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DPP: Law enforcement officers who violate human rights to be held accountable

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The Director of Public Prosecution (DPP) Renson Ingonga has stated that his office will continue to hold accountable law enforcement officers who violate human rights.

Speaking in Mombasa, when he closed a three day annual journalists training by Missing Voices, Ingonga said several security officers have been charged for violating various human rights.

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The DPP stated that the office has enhanced collaboration with different stakeholders to ensure justice prevails to all Kenyans.

He pledged accountability, fairness and empathy in the discharge of his duty. He will also ensure that there will be adherence to the rule of law.

Ingonga commended journalists for their watchdog role in the society adding that they have power to set agenda, shape nations and change lives through accurate reporting.

He further challenged journalists to dedicate themselves in amplifying the voices of those who have been silenced by injustice and seek redress in the society.

The DPP also urged journalists to adhere to fundamental principles that guide their profession and be champions of Truth in areas where misinformation abounds.

“In your pursuit of truth, remember that journalism is not a profession; its a calling. It demands unwavering integrity, relentless dedication and a commitment to the highest ethical standards. I urge you to carry these principles with you throughout your careers as enshrined in Article 10 of the Constitution ,”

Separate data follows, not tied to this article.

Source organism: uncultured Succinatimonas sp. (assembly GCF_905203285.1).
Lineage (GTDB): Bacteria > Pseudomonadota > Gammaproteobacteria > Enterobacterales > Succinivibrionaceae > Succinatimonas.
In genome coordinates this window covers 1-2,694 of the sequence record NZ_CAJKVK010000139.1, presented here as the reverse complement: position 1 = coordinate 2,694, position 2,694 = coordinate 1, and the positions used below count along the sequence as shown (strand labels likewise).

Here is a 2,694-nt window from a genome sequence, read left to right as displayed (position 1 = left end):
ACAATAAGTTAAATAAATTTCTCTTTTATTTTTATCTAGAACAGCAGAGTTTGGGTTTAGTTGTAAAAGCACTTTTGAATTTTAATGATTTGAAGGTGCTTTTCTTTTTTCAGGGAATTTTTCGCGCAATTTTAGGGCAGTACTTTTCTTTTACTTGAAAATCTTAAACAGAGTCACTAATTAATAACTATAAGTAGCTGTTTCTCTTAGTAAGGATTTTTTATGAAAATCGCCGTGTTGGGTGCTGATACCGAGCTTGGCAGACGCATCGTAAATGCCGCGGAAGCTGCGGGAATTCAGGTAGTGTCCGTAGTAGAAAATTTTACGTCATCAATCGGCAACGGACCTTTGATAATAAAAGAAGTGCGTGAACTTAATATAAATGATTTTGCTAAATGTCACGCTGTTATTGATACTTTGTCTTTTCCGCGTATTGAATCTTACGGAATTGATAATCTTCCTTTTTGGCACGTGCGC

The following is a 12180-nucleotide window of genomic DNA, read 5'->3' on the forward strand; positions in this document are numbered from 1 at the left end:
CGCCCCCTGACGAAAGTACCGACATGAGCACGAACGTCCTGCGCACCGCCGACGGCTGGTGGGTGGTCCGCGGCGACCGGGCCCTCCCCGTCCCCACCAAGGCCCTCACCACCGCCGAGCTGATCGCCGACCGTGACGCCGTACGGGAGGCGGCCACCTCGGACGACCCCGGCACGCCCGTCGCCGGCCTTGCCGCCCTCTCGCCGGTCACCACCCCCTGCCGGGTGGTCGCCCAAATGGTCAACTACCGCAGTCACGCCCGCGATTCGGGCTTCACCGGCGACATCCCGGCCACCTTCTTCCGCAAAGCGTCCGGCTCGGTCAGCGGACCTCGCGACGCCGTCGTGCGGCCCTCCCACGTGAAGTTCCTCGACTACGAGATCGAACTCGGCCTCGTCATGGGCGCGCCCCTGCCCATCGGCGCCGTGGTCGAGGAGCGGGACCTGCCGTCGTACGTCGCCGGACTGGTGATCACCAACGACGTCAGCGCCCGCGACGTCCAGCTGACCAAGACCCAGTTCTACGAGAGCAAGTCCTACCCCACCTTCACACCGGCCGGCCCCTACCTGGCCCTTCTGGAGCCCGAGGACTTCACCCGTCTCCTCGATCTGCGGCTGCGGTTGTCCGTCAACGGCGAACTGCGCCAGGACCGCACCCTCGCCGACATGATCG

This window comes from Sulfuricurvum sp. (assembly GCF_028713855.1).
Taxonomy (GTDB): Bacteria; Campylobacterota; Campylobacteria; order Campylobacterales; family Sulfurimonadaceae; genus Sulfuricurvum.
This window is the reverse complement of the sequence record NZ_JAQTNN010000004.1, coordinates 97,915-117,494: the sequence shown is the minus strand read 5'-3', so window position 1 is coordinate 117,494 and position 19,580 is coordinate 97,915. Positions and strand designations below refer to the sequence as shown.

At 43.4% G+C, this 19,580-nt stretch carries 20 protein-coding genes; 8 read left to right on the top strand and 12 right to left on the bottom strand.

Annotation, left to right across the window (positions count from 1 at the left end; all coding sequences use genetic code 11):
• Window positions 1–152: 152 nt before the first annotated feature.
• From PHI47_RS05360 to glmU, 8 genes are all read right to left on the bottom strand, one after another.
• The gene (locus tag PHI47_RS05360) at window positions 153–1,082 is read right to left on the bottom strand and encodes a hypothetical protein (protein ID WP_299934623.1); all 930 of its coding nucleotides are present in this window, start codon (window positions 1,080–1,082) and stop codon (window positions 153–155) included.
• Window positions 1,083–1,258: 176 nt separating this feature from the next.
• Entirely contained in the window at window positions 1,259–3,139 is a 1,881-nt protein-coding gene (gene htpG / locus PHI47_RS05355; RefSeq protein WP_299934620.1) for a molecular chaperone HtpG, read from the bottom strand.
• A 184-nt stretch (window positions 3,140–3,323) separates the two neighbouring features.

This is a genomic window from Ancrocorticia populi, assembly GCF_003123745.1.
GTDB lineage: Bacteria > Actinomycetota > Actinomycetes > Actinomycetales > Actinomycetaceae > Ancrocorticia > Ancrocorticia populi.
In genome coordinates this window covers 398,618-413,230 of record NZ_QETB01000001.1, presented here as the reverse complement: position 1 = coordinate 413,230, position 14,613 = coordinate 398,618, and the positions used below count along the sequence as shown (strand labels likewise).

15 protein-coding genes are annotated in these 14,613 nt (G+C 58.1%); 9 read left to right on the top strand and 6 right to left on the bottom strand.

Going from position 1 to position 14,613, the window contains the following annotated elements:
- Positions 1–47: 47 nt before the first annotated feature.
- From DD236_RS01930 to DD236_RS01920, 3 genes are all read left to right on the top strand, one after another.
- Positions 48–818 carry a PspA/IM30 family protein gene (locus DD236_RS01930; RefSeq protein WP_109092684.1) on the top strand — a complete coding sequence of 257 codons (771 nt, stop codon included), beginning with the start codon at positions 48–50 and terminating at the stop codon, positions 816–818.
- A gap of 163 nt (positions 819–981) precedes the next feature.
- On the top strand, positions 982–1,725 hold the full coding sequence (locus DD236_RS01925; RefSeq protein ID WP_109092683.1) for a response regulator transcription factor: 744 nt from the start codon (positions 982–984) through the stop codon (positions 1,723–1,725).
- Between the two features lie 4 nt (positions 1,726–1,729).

The DPP observed that the training of journalists will empower them with requisite skills for accurate reporting on human rights violation in the country.

However, Ingonga further urged journalists to seek clarification with relevant institutions before publishing their stories.

At the same time, the DPP pledged joint trainings and team building activities between the office and other agencies in the criminal justice system to enhance seamless relationship.

He observed that such activities will create synergy between the office and other agencies in the criminal justice sector.

The DPP further clarified that criminal cases are withdrawn at any stage of prosecution for various reasons including new evidence that emerges during trials from both the defense and witnesses.

He stated that such evidence is analysed and should it lead to an acquittal, the case will have to be withdrawn.

He added that the prosecutors have a duty to safeguard the rights of accused persons, who can easily file cases in court seeking compensation for malicious prosecution.

Haniel Mengistu
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